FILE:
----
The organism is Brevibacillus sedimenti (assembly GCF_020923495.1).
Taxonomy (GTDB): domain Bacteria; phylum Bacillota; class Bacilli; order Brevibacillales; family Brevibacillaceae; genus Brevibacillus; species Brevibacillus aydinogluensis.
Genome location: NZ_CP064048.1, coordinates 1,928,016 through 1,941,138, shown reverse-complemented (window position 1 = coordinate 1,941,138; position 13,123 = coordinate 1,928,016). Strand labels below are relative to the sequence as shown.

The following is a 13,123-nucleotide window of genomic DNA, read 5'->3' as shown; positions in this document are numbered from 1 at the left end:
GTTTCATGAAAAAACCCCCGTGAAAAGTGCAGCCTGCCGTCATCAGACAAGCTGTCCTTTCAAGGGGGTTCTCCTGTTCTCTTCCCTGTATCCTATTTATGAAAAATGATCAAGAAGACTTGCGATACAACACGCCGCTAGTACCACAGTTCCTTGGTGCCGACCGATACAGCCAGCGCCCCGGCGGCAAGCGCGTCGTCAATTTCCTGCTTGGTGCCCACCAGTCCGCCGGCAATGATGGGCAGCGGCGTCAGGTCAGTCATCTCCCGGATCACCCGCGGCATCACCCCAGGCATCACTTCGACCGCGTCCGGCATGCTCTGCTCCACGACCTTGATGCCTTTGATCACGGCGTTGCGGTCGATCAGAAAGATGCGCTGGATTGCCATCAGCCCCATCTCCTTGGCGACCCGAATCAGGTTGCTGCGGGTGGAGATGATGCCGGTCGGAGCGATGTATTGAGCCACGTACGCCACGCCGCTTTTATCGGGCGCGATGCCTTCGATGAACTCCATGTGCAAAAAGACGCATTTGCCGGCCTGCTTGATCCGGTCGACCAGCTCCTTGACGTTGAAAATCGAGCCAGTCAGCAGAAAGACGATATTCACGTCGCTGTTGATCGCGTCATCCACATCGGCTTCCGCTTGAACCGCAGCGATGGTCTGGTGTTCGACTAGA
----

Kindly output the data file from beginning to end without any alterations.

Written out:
The organism is Brevibacillus sedimenti (assembly GCF_020923495.1).
Taxonomy (GTDB): domain Bacteria; phylum Bacillota; class Bacilli; order Brevibacillales; family Brevibacillaceae; genus Brevibacillus; species Brevibacillus aydinogluensis.
Genome location: NZ_CP064048.1, coordinates 1,928,016 through 1,941,138, shown reverse-complemented (window position 1 = coordinate 1,941,138; position 13,123 = coordinate 1,928,016). Strand labels below are relative to the sequence as shown.

The following is a 13,123-nucleotide window of genomic DNA, read 5'->3' as shown; positions in this document are numbered from 1 at the left end:
GTTTCATGAAAAAACCCCCGTGAAAAGTGCAGCCTGCCGTCATCAGACAAGCTGTCCTTTCAAGGGGGTTCTCCTGTTCTCTTCCCTGTATCCTATTTATGAAAAATGATCAAGAAGACTTGCGATACAACACGCCGCTAGTACCACAGTTCCTTGGTGCCGACCGATACAGCCAGCGCCCCGGCGGCAAGCGCGTCGTCAATTTCCTGCTTGGTGCCCACCAGTCCGCCGGCAATGATGGGCAGCGGCGTCAGGTCAGTCATCTCCCGGATCACCCGCGGCATCACCCCAGGCATCACTTCGACCGCGTCCGGCATGCTCTGCTCCACGACCTTGATGCCTTTGATCACGGCGTTGCGGTCGATCAGAAAGATGCGCTGGATTGCCATCAGCCCCATCTCCTTGGCGACCCGAATCAGGTTGCTGCGGGTGGAGATGATGCCGGTCGGAGCGATGTATTGAGCCACGTACGCCACGCCGCTTTTATCGGGCGCGATGCCTTCGATGAACTCCATGTGCAAAAAGACGCATTTGCCGGCCTGCTTGATCCGGTCGACCAGCTCCTTGACGTTGAAAATCGAGCCAGTCAGCAGAAAGACGATATTCACGTCGCTGTTGATCGCGTCATCCACATCGGCTTCCGCTTGAACCGCAGCGATGGTCTGGTGTTCGACTAGA